Rohit has inspired India to two of its three ODI wins in the ongoing series against the West Indies.
Antigua: Even as the Indian cricket coach Duncan Fletcher joins the likes of Sachin Tendulkar, Shane Warne in heaping praise on batsman Rohit Sharma, the purists
only hope that it's not again just a case of false dawn.
For a batsman of Rohit's calibre, it is surprising that he has had a roller-coaster ride so far in his career and has struggled to foment his place in the Indian national side.
Rohit has inspired India to two of its three ODI wins in the ongoing series against the West Indies with unbeaten knocks of 68 and 86.
But his success in the past have almost inevitably followed a string of failures, which explains why his career still flounders at average 30.63 after 64 games and why he is
still not seen fit enough for Tests.
In 2008 in Australia, Rohit played two successive unbeaten knocks of 39 and 70 in a triangular series before his career fell in a mire and only 496 runs accrued over the next 33 One-day Internationals with just two half centuries.
Left out in the cold in 2009, he made a roaring comeback in Zimbabwe last year with successive centuries against the hosts and Sri Lanka in a triangular before the almost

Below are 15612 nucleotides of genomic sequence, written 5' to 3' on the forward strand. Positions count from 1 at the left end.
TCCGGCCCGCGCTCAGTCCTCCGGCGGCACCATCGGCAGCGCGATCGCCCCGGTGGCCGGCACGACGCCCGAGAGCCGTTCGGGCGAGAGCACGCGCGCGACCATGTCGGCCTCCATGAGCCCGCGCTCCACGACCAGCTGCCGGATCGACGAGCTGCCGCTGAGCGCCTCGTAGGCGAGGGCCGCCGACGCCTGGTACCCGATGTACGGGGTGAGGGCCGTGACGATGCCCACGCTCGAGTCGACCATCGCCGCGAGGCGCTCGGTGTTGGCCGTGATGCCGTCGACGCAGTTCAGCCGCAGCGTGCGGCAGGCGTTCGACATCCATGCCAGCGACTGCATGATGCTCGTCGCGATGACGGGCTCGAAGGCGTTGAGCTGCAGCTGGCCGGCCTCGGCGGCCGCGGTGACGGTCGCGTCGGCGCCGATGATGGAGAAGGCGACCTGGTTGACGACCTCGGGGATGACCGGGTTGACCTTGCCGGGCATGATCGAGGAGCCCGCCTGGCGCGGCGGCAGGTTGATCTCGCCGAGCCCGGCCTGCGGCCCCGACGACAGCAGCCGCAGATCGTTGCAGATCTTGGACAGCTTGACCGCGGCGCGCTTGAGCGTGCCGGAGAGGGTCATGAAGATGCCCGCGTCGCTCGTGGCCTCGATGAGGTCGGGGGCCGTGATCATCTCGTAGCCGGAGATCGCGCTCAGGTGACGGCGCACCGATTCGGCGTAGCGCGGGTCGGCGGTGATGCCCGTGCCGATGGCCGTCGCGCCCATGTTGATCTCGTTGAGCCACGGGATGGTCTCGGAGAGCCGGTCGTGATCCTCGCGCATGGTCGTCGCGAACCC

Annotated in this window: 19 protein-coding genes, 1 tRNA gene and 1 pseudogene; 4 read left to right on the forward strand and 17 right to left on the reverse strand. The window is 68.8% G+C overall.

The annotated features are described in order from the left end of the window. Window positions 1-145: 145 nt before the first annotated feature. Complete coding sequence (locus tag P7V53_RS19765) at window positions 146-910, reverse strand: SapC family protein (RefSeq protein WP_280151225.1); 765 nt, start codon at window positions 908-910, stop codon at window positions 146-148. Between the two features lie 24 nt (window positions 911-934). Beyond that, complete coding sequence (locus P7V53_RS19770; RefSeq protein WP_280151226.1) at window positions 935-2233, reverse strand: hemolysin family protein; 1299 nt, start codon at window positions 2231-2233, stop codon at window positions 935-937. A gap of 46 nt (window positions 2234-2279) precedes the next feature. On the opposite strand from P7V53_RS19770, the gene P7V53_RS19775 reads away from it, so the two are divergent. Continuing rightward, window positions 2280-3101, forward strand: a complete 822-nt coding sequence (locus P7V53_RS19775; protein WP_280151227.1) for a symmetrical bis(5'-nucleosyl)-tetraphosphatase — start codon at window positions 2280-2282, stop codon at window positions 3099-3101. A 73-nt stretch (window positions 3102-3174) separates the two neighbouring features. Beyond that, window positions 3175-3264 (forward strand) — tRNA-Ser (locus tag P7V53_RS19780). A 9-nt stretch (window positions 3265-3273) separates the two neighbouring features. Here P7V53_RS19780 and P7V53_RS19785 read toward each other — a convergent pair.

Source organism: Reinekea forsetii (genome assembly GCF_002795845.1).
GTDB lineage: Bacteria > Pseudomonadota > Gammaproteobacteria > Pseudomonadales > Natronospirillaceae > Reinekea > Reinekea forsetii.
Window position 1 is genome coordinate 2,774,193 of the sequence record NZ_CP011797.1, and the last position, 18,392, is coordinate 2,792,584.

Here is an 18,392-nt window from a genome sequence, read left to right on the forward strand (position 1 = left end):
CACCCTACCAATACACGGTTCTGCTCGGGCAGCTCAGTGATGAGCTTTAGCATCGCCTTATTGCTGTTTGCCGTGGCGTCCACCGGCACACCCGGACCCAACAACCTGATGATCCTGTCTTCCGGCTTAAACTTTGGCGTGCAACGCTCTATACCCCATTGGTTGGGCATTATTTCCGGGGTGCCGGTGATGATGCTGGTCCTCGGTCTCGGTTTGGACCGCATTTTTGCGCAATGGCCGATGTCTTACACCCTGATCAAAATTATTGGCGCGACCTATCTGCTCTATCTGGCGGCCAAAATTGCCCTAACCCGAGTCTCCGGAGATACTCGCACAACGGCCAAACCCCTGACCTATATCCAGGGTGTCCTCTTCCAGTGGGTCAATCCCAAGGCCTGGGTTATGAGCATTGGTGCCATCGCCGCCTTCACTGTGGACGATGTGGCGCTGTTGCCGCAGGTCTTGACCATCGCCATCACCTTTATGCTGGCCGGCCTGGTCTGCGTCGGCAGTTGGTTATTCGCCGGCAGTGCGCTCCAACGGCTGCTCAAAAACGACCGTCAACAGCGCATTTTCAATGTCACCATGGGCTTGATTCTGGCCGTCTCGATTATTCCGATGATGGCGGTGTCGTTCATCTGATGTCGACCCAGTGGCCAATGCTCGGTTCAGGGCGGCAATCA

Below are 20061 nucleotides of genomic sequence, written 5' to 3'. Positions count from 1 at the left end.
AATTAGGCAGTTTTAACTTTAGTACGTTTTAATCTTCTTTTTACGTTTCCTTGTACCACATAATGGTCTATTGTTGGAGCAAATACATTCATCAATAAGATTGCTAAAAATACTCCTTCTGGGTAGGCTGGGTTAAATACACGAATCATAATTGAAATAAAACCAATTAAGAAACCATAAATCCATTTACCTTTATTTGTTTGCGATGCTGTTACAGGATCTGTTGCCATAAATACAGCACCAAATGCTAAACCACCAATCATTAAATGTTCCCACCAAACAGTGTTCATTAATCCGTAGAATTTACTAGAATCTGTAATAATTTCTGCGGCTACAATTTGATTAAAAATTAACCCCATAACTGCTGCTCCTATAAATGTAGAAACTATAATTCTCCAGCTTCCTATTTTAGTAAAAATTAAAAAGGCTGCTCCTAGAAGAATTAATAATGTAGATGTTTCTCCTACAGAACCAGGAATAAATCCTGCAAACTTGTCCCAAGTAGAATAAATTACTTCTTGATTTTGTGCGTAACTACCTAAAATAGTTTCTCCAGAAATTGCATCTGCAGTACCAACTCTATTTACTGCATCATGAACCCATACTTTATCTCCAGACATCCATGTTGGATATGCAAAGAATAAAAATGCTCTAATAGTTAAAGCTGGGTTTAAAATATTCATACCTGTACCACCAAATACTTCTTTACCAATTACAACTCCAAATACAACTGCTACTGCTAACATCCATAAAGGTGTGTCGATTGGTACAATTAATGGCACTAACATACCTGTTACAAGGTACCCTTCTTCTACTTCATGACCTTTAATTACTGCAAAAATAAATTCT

inevitable rut hit him again -- 290 runs from the next 17 One-day Internationals with just one half century.
He has now yet again made screaming headlines with two purest of knocks and critics believe that this time it is for real.
"He's far more disciplined now," concedes stand-in-skipper Suresh Raina.
Rohit himself said that he "wants this tour to count" for him.
While Raine feels that "it's the time he has spent with Sachin for Mumbai Indians", Rohit feels missing out on World Cup was a catalyst and that he has worked "unbelievably hard
on his cricket in the last three months".
Rohit actually never needed to work on his cricket, for many are convinced he is the most talented young batsman in the world. It's his mind which is said to have been his own
From the time he lazily walks up to the crease; languidly settles into his stance and stroke a few in the outfield; Rohit seems so superior to the mortals around him that he
tends to get bored all too easily and throws it away.
He seems devoid of hunger; unmindful of the use he could be to himself and to his country. He has truckload of time and this rare combination of technical astuteness and innovation which Ramnaresh Sarwan concedes "allows him to sneak upon you and within no time he has 40 on the board."
Ironically, the region which saw him touch his nadir in 2009 -- only 15 runs from four ODIs -- could as well restore him to the One-day side and earn him a Test cap.
On Saturday, after he had sealed the game in India's favour with a winning four, Rohit turned around to pick up a stump as a souvenir. He finally might have begun to value
himself, his talent, his team and his nation.
Almost every generation, India has produced a great, world-class batsman from Mumbai.
Rohit could be the next one, following on in the footsteps of Vijay Merchant, Sunil Gavaskar and Sachin Tendulkar.
If Rohit has indeed conquered the demons of his mind, Indian cricket can approach the moment of transition with hope and confidence.